CAIRO (Reuters) - One of Egypt's most prominent activists, Alaa Abdel Fattah, was released on bail on Monday ahead of his re-trial on charges of violating a protest law, triggering celebrations by dozens of supporters in the court room.
Abdel Fattah, a leading secular figure in the 2011 revolt that toppled Egypt's Hosni Mubarak, and other defendants facing similar charges, were freed from a court room cage immediately after the judge's ruling and were swamped by friends and family.
A total of 25 defendants - including Abdel Fattah in absebtia - had been each sentenced to 15 years in June for violating a law that seeks to curtail demonstrations - legislation branded repressive by rights groups.
Abdel Fattah and two others were later arrested, an event which in Egyptian law prompts a re-trial in the same court.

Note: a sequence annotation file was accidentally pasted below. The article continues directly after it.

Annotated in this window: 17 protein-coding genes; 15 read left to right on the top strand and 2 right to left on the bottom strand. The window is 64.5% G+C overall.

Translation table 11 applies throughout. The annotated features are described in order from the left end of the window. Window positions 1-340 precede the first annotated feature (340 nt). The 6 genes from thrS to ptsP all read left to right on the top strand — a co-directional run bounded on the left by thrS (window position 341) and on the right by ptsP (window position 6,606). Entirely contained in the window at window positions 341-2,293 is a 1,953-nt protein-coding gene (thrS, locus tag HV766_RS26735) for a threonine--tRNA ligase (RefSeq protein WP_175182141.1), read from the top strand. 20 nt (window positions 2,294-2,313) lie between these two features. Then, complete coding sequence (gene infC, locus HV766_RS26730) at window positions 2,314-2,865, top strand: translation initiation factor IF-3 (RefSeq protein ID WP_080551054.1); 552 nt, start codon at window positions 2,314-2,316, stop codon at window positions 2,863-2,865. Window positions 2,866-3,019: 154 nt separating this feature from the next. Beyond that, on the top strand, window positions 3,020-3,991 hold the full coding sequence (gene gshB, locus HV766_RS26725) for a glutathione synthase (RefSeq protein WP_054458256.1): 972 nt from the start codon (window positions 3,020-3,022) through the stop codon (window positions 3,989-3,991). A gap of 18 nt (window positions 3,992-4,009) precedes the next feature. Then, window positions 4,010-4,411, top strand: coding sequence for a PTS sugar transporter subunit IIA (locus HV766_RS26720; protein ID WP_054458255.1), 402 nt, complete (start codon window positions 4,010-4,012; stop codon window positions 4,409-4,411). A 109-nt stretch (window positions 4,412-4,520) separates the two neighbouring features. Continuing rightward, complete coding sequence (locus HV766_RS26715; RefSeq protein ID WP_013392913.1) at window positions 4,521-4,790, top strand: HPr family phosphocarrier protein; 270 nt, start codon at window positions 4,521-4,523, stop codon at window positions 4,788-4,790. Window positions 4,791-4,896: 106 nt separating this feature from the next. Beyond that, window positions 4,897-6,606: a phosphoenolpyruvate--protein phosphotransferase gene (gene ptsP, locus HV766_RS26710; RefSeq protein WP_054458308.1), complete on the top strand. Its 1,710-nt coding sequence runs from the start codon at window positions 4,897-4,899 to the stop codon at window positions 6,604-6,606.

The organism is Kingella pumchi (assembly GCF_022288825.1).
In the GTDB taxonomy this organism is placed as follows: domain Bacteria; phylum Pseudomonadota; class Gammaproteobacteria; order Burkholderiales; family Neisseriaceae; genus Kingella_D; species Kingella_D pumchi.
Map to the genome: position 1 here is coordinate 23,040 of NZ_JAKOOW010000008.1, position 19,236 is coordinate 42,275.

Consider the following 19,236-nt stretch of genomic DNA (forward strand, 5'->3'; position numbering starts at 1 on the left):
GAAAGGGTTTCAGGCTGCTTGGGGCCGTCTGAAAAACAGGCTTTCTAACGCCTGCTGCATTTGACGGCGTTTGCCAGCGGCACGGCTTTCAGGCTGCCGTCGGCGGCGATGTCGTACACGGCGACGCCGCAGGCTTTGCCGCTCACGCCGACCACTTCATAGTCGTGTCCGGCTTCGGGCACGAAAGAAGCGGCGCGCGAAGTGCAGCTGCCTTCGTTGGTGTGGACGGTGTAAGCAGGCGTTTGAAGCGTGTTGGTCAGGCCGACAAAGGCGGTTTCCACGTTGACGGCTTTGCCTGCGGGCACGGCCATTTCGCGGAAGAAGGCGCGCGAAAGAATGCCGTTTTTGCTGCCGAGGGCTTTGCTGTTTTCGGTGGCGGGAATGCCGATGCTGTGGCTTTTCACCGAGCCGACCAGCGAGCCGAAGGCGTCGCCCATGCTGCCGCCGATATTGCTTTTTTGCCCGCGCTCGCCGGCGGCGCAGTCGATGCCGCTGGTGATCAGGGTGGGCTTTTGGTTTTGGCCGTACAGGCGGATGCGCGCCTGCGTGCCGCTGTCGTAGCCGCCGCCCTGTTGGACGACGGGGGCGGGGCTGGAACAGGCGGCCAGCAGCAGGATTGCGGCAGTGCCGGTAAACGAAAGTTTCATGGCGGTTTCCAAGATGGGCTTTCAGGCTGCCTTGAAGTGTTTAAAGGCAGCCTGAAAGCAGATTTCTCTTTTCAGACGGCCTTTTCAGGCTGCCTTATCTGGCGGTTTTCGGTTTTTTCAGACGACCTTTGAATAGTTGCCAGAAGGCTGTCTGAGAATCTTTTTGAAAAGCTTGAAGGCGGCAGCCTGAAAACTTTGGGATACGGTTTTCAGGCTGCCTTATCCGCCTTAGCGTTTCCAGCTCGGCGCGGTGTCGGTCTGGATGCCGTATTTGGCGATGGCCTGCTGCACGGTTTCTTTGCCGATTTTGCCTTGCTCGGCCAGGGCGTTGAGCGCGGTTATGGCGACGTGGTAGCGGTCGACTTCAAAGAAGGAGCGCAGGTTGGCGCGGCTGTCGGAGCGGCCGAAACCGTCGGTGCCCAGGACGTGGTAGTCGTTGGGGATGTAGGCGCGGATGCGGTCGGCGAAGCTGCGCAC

But the judge, Mohamed Ali al-Fiki, on Monday said he would no longer look into the case and asked that it be transferred to another court. Fiki said he had taken the decision because a lack of respect for the court had put him in an embarrassing position.
The judge did not elaborate but asked the prosecution to investigate how a family video that was unrelated to Abdel Fattah's case had been included as evidence. The airing of the footage at the previous hearing on Sept. 10 had caused uproar among the defendants.
Dozens of activists, political detainees and relatives of the defendants had begun hunger strikes in recent weeks to demand their release and call for an end to the protest law.
The law, passed last year, gives the interior ministry the power to ban any public gathering of more than 10 people and has added to fears that freedoms won during the 2011 uprising were being rolled back.
(1 US dollar = 7.1500 Egyptian pound)
(Reporting by Lin Noueihed; Editing by Andrew Heavens)